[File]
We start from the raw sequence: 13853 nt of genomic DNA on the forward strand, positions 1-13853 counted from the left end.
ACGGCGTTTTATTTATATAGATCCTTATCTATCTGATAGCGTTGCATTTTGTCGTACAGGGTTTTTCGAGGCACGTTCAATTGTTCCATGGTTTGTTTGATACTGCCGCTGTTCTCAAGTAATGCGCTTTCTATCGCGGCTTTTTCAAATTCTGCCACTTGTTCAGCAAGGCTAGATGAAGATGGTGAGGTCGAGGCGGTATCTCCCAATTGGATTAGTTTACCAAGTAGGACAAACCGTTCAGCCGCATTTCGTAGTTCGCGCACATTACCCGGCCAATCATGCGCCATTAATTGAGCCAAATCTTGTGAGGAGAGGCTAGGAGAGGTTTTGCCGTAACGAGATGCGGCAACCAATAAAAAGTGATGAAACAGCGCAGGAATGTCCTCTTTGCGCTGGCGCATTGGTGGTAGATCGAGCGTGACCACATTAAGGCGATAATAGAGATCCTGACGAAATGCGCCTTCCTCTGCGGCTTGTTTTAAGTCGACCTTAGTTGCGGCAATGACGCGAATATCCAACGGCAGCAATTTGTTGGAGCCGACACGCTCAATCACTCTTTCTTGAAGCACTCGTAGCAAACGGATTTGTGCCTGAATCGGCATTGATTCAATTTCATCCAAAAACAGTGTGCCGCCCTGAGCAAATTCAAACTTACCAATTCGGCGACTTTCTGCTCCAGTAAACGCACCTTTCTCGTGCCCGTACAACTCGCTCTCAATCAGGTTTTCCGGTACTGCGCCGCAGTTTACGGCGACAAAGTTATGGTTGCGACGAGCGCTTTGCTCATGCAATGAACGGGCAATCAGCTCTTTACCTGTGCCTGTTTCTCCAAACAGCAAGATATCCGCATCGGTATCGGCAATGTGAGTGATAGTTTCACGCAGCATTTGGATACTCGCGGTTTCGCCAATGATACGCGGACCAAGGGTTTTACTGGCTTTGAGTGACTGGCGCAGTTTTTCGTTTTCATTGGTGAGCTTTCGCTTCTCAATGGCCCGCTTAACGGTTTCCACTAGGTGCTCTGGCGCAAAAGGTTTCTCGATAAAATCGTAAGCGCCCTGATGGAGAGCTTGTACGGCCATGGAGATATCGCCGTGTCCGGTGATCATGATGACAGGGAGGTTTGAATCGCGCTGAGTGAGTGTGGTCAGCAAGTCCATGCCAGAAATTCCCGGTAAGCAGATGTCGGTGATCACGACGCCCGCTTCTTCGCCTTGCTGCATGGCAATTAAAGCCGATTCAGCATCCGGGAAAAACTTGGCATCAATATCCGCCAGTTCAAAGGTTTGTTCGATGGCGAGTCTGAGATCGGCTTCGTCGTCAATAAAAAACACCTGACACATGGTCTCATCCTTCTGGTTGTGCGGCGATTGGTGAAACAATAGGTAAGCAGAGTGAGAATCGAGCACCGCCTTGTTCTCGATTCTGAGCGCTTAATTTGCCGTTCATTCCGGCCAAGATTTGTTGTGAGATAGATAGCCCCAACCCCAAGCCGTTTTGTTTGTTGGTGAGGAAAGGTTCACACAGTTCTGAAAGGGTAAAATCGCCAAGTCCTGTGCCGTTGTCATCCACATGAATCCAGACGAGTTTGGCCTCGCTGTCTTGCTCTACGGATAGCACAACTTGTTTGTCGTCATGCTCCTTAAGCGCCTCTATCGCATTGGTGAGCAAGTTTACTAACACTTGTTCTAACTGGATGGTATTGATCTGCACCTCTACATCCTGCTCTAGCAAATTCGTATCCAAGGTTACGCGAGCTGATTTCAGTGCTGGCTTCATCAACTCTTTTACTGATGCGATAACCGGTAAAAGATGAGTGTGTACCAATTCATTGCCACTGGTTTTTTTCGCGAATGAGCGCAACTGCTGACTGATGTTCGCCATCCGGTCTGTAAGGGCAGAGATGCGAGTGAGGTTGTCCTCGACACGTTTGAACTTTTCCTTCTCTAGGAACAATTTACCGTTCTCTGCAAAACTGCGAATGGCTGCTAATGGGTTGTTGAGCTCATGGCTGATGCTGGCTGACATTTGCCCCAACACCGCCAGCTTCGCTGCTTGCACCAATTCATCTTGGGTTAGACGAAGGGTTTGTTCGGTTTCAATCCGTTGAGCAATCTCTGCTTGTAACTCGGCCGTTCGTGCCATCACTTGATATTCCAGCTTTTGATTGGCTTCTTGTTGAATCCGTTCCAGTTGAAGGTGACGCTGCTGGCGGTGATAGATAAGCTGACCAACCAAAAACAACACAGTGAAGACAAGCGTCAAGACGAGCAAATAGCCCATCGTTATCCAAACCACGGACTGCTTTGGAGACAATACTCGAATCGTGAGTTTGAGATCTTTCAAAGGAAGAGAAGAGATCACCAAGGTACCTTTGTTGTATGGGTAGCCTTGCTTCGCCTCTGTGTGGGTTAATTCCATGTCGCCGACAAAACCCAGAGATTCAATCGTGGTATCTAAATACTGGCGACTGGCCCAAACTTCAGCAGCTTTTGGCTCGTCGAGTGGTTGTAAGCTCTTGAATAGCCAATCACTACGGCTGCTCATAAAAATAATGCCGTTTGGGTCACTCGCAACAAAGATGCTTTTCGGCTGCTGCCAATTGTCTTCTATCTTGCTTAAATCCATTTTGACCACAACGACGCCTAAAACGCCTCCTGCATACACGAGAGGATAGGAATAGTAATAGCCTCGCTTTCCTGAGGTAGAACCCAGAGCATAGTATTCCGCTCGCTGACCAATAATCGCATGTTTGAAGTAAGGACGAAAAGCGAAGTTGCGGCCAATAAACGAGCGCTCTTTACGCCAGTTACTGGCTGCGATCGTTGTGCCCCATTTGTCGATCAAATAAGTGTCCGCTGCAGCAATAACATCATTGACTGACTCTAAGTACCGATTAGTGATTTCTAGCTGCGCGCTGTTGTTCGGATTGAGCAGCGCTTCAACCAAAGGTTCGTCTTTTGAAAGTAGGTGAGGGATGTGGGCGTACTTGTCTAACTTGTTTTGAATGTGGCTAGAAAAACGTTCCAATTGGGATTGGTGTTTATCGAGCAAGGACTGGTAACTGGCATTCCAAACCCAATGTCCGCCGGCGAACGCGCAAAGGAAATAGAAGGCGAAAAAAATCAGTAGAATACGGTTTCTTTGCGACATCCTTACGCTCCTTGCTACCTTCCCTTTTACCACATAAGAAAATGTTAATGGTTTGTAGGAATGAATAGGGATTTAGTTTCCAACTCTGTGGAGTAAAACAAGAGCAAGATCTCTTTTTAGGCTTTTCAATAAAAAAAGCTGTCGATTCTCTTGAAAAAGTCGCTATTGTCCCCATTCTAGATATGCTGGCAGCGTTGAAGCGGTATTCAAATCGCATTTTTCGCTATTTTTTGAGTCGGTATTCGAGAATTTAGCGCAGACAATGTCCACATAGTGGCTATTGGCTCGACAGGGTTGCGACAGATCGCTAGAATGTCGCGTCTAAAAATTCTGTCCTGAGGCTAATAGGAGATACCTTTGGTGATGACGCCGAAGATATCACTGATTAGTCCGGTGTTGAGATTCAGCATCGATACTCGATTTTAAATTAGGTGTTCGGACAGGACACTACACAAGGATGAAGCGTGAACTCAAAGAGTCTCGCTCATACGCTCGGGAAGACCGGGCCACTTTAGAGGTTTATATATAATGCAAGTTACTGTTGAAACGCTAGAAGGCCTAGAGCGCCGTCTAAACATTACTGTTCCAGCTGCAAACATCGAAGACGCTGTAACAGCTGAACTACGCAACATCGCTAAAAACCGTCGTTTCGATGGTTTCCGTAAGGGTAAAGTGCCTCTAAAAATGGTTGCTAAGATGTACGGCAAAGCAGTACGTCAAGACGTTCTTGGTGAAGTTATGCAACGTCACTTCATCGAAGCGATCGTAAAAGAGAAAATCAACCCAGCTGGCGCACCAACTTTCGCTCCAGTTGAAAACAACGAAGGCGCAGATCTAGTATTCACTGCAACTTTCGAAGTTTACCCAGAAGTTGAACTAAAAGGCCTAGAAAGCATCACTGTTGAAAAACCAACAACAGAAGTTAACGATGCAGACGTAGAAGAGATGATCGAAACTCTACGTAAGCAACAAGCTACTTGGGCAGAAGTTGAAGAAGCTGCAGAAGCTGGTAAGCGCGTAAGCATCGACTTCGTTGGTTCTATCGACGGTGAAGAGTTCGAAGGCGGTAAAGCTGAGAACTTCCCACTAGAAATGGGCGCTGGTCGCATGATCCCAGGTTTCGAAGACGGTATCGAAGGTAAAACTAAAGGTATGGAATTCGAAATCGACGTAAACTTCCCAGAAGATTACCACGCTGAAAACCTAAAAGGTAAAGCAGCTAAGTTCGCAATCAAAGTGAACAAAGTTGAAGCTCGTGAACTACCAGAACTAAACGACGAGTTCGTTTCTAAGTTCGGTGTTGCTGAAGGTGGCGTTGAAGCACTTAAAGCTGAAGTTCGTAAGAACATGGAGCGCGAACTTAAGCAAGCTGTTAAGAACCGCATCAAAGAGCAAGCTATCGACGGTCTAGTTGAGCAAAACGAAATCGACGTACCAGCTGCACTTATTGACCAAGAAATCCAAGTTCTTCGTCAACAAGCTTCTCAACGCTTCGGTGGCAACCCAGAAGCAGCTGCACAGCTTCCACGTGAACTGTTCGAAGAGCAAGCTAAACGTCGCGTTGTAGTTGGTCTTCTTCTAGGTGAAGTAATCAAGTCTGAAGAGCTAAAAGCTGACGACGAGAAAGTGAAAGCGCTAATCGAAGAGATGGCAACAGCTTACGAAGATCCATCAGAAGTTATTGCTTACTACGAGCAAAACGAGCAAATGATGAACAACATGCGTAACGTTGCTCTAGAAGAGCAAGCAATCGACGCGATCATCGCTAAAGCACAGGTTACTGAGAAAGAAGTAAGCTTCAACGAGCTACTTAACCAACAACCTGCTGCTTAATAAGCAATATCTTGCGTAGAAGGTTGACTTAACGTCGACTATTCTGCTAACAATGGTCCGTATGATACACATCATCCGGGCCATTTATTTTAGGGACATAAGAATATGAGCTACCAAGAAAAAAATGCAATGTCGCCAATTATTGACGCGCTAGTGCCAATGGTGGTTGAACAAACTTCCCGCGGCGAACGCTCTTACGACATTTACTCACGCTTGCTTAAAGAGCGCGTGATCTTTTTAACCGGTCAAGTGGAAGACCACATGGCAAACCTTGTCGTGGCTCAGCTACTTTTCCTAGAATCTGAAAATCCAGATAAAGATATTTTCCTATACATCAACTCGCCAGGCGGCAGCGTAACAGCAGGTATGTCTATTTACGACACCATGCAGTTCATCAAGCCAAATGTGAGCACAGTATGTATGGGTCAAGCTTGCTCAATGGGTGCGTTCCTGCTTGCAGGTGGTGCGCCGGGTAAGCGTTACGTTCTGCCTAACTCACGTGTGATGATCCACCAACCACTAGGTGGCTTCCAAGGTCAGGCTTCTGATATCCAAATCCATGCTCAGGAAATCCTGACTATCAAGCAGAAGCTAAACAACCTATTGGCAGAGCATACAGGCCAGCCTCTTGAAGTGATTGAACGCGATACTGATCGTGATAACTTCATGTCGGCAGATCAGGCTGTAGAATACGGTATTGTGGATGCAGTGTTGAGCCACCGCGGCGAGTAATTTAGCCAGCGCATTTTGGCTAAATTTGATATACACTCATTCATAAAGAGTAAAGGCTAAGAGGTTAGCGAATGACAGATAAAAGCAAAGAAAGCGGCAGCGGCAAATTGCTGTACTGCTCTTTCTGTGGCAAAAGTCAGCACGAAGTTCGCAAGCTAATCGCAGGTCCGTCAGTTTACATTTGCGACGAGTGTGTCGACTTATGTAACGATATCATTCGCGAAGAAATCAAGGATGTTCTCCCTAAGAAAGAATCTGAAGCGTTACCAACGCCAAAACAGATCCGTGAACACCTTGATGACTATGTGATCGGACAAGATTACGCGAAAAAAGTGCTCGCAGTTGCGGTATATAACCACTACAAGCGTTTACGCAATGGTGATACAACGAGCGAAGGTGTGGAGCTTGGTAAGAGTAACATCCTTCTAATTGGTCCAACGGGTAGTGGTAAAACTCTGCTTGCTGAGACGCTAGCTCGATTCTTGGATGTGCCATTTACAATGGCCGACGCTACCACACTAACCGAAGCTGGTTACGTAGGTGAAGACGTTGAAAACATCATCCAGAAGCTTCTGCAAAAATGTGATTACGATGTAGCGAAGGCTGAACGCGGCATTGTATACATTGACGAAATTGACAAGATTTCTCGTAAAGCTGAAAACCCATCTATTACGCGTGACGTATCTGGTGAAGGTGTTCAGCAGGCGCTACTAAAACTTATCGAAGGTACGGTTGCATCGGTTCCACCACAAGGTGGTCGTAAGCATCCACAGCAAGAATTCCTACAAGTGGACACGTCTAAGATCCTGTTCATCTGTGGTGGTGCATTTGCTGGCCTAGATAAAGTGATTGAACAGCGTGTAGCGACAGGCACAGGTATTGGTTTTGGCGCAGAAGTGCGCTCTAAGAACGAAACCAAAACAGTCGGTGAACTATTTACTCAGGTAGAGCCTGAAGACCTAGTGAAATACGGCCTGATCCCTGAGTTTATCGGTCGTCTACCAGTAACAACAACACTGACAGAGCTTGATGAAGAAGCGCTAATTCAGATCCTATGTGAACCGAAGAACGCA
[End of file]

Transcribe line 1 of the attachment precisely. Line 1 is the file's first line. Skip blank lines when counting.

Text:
We start from the raw sequence: 13853 nt of genomic DNA on the forward strand, positions 1-13853 counted from the left end.